The simplest way of making iron is with the so-called Catalan forge named after the Catalan district in Spain Although the basics of the process has been known for thousands of years. In this method the iron ore, an oxide of iron, was mixed with charcoal and some sort of fluxing agent rich in calcium. Limestone is usually best, but other rocks rich in calcium have been used when limestone is not available. The commonest one is basalt it is hard to make iron using basalt, but at least it works. It was then exposed to a blast of air from a bellows that made the fire burn hotter until a ball of molten iron was formed from the ore and flux. This ball of iron contained much slag that had to be removed by beating the mass that weighed upwards of 100 pounds with a large hammer driving out the slag as droplets.
A Catalan forge has a hearth that was slightly concave to hold a charge that could weigh upwards of 300 pounds of raw ore, charcoal and flux. The hearth of the forge was covered with a layer of charcoal powder, and then the forge was charged with the above mixture. The bellows were arranged so that a continuous blast of air could be directed at the charge by the use of two bellows, and a box between them to equalize the air. This process was called a “bloomery” and made iron by the direct method of refining. In this process the finished product was wrought iron.
This method of making iron is within the grasp of any blacksmith, and is still used today in many parts of the world. Some artisans in the United States use this method for making specialized iron for their wares.
A more complex method of making iron in the form of cast iron pigs was with the blast furnace. Here a large pear shaped chamber was erected from firebrick or firestone that was a schistose variety of quartzite. This chamber that was called the bosh could be more then twenty feet high, and over nine feet in diameter. It was surrounded by a layer of sand that acted as insulation. Finally the covering of the furnace was made from cut building stones. The covering had as many as four arches build into its base. One of the arches was so that the furnace could be tapped of its fiery iron when required. The other arches were for the great pipes called tuyeres. These were used to admit compressed air from the bellows into the lower part of the furnace to supply the blast. A furnace could remain in blast for months closing down only in the winter when the waterpower used to supply the air blast or to operate the helving hammer froze. Sometimes this also happened during severe droughts.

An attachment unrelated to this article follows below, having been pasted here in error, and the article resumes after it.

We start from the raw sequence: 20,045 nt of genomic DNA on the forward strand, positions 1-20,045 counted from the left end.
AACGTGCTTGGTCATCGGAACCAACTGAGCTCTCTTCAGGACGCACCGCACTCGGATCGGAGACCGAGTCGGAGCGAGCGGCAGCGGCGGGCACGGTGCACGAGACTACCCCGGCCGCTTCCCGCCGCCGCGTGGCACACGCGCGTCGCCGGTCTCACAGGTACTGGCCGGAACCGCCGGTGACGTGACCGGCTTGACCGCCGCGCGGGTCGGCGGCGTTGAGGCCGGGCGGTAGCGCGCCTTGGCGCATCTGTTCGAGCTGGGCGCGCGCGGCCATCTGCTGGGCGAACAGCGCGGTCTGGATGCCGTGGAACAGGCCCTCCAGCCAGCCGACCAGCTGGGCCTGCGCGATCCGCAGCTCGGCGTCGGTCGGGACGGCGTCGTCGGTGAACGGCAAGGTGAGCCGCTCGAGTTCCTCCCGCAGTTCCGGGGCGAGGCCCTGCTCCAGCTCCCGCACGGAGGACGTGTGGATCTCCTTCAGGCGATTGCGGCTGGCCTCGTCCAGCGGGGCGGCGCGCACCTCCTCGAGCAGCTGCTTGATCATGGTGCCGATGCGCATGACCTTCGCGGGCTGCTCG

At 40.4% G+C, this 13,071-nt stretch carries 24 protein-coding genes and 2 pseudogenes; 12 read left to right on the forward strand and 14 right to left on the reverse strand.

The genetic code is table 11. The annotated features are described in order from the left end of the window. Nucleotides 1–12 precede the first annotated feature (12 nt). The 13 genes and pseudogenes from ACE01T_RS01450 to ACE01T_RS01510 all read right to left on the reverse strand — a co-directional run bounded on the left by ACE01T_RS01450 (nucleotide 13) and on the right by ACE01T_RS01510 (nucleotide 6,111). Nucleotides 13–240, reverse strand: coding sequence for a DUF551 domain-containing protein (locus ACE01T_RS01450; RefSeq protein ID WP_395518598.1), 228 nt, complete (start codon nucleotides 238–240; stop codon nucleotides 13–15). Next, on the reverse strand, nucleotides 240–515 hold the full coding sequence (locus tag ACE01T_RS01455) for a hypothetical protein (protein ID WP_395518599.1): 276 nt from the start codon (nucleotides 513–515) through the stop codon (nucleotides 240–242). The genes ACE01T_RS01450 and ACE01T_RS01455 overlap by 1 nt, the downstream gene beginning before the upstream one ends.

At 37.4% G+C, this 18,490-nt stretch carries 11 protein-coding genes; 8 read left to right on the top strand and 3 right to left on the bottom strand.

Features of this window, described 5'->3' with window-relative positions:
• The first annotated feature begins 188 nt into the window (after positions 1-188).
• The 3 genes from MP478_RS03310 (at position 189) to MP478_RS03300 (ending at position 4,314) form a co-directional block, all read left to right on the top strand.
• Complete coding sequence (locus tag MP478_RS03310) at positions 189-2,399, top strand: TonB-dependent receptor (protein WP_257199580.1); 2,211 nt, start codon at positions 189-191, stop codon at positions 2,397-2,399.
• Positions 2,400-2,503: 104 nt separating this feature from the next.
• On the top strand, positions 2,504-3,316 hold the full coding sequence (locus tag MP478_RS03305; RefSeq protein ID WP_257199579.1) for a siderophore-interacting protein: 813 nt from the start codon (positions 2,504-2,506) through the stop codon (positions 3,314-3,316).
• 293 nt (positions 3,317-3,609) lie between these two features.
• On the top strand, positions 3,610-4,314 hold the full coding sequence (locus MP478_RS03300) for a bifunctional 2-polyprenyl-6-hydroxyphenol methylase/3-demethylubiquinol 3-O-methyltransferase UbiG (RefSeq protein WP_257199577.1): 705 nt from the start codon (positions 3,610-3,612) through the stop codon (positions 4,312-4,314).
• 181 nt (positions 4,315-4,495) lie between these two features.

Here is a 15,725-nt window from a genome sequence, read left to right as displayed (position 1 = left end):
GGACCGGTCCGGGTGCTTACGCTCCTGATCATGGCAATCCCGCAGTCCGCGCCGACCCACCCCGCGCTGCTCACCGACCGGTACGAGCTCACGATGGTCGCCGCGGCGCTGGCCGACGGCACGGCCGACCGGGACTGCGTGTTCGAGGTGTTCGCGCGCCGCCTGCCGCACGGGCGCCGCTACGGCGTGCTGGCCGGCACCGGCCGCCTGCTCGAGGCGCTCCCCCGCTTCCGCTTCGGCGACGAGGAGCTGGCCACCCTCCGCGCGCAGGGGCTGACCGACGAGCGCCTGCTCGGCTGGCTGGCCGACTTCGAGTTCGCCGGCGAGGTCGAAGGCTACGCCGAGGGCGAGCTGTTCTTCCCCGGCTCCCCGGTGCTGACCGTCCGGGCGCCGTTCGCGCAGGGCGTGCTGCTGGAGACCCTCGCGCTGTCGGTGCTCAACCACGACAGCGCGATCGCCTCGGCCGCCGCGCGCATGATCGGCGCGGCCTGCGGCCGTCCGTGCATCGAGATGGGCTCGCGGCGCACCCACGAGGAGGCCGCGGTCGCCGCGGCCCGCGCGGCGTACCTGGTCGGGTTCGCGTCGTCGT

The iron ore, limestone and charcoal was introduced to the furnace from the top next to the furnace stack. A covered bridge was run to the top of the furnace from what was called the charging bridge that was at the same level as the top of the furnace. This level of the charge remained pretty constant while it was smelting iron ore. As the charge burned away in lower levels of the furnace more charge was added at the top.
When a sufficient amount of iron had collected in the crucible at the very bottom of the furnace the ironmaster tapped the crucible so that the white hot iron flowed out of the furnace into molds made of sand that produced the desired pig iron. He also tapped regularly the tap hole further up the side of the crucible allowing the slag to run out onto the sand floor of the furnace house. The workers would break it up, and dispose of it on the slag heap somewhere away from the furnace.
The last thing done with the iron if it wasn’t used for casting was to send the pigs to a “Finery” where it was converted into wrought iron the same way it was done in one of the earlier bloomery forges.
This was how iron was made in the 19th century.